Although Moshe takes his wife and child(ren - see Ramban) along when he departs Midyan to go back to Mitzrayim, it is not clear that they actually completed the journey with him. "Vashav artzah Mitzrayim" (4:20) -- HE returned -- singular, implying Moshe alone came back. We know from Parshas Yisro that Moshe's family rejoined him at that point in time, meaning that at some point they separated. Ibn Ezra writes that Moshe sent his family back after stopping at the inn to mal his son. Ramban suggests that Moshe's family might have came back to Mitzrayim, but Moshe may have sent them back to Midyan because Tziporah missed her father.
Ramban quotes a Midrash: Yisro asked Moshe where he is bringing his wife and kids. Moshe replied that he is taking them back to Mitzrayim. Yisro then asked: the people stuck in Mitzrayim want to get out -- why would you bring your wife and kids into such place!? Moshe answered: eventually those enslaved will be freed and come to Har Sinai to hear "Anochi Hashem Elokecha asher hotzeisicha mei'Eretz Mitzrayim," I am G-d who took you out of Egypt. If my sons don't go back, they will not be privileged to hear those words. After hearing that answer, Yisro consented for them to leave.
Why did Moshe think that if he doesn't take his family back to Mitzrayim they would not hear "Anochi Hashem Elokecha...?" According to some views Yisro and Moshe's family rejoined him post-yetzi'as Mitzrayim before mattan Torah. Not being in Egypt did not preclude them being present at mattan Torah. Even according to the view that Yisro and Moshe's family rejoined him later, there seems to be no logical or logistical reason they could not have come earlier to be present at mattan Torah. Why did Moshe think that it was impossible?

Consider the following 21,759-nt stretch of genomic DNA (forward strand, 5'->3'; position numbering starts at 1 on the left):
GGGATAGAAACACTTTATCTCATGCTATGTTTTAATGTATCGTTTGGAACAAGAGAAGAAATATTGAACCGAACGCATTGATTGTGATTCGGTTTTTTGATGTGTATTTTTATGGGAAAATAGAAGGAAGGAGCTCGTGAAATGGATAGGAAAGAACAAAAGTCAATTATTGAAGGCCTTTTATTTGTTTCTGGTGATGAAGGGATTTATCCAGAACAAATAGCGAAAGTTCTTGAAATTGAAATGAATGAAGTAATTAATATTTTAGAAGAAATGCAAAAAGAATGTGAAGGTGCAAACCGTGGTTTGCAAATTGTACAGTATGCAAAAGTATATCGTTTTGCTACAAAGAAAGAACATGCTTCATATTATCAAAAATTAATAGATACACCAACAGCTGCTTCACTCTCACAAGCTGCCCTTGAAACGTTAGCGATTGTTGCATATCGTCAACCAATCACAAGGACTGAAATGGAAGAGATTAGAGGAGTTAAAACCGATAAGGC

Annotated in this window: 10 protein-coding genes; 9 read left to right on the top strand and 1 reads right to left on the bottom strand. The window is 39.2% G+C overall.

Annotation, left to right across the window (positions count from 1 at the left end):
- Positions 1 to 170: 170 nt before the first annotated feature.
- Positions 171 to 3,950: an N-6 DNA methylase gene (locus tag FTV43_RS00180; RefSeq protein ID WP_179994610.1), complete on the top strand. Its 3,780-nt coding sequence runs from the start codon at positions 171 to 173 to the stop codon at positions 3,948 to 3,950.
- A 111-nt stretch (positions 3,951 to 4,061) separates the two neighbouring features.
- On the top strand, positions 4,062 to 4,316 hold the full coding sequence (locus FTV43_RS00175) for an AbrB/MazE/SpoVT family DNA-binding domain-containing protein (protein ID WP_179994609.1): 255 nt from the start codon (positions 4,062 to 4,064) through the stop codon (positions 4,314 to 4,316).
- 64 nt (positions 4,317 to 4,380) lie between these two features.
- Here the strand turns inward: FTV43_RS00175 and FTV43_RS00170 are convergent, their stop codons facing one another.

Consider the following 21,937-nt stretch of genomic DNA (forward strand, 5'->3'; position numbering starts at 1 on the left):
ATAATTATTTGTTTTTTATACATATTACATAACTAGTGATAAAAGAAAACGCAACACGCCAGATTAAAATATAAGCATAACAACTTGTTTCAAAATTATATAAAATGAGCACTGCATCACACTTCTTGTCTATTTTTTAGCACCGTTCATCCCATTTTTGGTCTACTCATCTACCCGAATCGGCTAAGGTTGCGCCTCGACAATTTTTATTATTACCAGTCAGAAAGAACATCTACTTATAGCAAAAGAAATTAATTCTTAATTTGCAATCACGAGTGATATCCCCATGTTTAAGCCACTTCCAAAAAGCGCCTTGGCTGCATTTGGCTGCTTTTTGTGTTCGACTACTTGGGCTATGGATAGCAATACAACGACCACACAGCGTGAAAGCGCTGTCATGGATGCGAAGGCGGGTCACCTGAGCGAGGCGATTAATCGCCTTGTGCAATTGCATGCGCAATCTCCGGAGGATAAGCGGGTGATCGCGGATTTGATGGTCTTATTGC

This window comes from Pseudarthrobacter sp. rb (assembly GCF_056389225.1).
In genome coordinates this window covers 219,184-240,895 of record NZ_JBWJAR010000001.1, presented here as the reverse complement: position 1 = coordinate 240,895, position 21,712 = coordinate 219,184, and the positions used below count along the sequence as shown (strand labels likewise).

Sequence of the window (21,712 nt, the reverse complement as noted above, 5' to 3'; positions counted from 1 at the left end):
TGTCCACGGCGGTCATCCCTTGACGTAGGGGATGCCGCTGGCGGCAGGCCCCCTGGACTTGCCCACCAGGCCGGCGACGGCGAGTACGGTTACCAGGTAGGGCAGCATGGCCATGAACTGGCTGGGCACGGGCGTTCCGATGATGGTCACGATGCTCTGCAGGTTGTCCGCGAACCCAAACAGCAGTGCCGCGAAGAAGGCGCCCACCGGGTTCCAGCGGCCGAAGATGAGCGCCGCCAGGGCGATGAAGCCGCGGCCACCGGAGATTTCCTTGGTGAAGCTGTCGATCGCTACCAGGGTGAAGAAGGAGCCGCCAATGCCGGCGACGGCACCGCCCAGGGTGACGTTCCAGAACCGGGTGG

I think what Chazal are telling us is that the same words "Anochi Hashem Elokecha asher hotzeisicha..." carried a far deeper more significant meaning for the person who had been enslaved in Egypt and was redeemed by G-d than they did for the person who had not been there. Moshe was telling Yisro that if his children do not taste the bitterness of exile and experience the joy of redemption, they will miss that depth. Yes, they might be there to hear the words, but those words will not mean the same thing to them.
When we hear words of Torah, it's not just a text. It's a description of our shared experience, and it's that shared experience that gives it context and meaning.